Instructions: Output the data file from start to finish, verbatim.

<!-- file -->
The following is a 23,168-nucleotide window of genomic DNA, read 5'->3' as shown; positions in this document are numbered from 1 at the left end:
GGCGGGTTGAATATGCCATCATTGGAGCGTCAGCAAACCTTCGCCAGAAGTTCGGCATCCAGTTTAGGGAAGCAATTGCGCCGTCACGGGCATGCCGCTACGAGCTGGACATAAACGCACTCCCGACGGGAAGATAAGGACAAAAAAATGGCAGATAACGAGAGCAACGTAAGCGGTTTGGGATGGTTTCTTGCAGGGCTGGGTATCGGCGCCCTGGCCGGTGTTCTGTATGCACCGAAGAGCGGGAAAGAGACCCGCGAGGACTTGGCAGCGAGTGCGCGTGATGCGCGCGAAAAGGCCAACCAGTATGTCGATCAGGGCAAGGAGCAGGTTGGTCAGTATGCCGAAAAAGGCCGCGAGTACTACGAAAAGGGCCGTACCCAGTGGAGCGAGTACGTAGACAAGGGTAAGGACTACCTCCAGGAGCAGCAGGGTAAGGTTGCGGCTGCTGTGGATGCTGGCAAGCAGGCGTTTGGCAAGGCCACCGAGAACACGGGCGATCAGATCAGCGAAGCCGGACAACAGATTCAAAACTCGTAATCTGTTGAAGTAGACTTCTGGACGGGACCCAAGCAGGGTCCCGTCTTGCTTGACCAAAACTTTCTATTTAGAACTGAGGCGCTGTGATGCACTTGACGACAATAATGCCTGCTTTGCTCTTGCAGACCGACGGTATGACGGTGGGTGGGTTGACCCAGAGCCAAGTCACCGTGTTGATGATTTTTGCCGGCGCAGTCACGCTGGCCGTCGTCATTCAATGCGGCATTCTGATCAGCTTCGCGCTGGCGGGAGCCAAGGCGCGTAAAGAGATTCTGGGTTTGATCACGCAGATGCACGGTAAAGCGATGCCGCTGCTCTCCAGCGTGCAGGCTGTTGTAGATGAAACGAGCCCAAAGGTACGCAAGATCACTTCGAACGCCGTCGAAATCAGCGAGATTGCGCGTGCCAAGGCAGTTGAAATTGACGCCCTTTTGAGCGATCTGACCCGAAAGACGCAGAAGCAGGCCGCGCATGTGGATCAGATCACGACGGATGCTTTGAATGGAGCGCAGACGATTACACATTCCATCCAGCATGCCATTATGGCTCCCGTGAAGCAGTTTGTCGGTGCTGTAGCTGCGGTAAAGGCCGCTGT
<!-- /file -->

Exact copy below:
The following is a 23,168-nucleotide window of genomic DNA, read 5'->3' as shown; positions in this document are numbered from 1 at the left end:
GGCGGGTTGAATATGCCATCATTGGAGCGTCAGCAAACCTTCGCCAGAAGTTCGGCATCCAGTTTAGGGAAGCAATTGCGCCGTCACGGGCATGCCGCTACGAGCTGGACATAAACGCACTCCCGACGGGAAGATAAGGACAAAAAAATGGCAGATAACGAGAGCAACGTAAGCGGTTTGGGATGGTTTCTTGCAGGGCTGGGTATCGGCGCCCTGGCCGGTGTTCTGTATGCACCGAAGAGCGGGAAAGAGACCCGCGAGGACTTGGCAGCGAGTGCGCGTGATGCGCGCGAAAAGGCCAACCAGTATGTCGATCAGGGCAAGGAGCAGGTTGGTCAGTATGCCGAAAAAGGCCGCGAGTACTACGAAAAGGGCCGTACCCAGTGGAGCGAGTACGTAGACAAGGGTAAGGACTACCTCCAGGAGCAGCAGGGTAAGGTTGCGGCTGCTGTGGATGCTGGCAAGCAGGCGTTTGGCAAGGCCACCGAGAACACGGGCGATCAGATCAGCGAAGCCGGACAACAGATTCAAAACTCGTAATCTGTTGAAGTAGACTTCTGGACGGGACCCAAGCAGGGTCCCGTCTTGCTTGACCAAAACTTTCTATTTAGAACTGAGGCGCTGTGATGCACTTGACGACAATAATGCCTGCTTTGCTCTTGCAGACCGACGGTATGACGGTGGGTGGGTTGACCCAGAGCCAAGTCACCGTGTTGATGATTTTTGCCGGCGCAGTCACGCTGGCCGTCGTCATTCAATGCGGCATTCTGATCAGCTTCGCGCTGGCGGGAGCCAAGGCGCGTAAAGAGATTCTGGGTTTGATCACGCAGATGCACGGTAAAGCGATGCCGCTGCTCTCCAGCGTGCAGGCTGTTGTAGATGAAACGAGCCCAAAGGTACGCAAGATCACTTCGAACGCCGTCGAAATCAGCGAGATTGCGCGTGCCAAGGCAGTTGAAATTGACGCCCTTTTGAGCGATCTGACCCGAAAGACGCAGAAGCAGGCCGCGCATGTGGATCAGATCACGACGGATGCTTTGAATGGAGCGCAGACGATTACACATTCCATCCAGCATGCCATTATGGCTCCCGTGAAGCAGTTTGTCGGTGCTGTAGCTGCGGTAAAGGCCGCTGT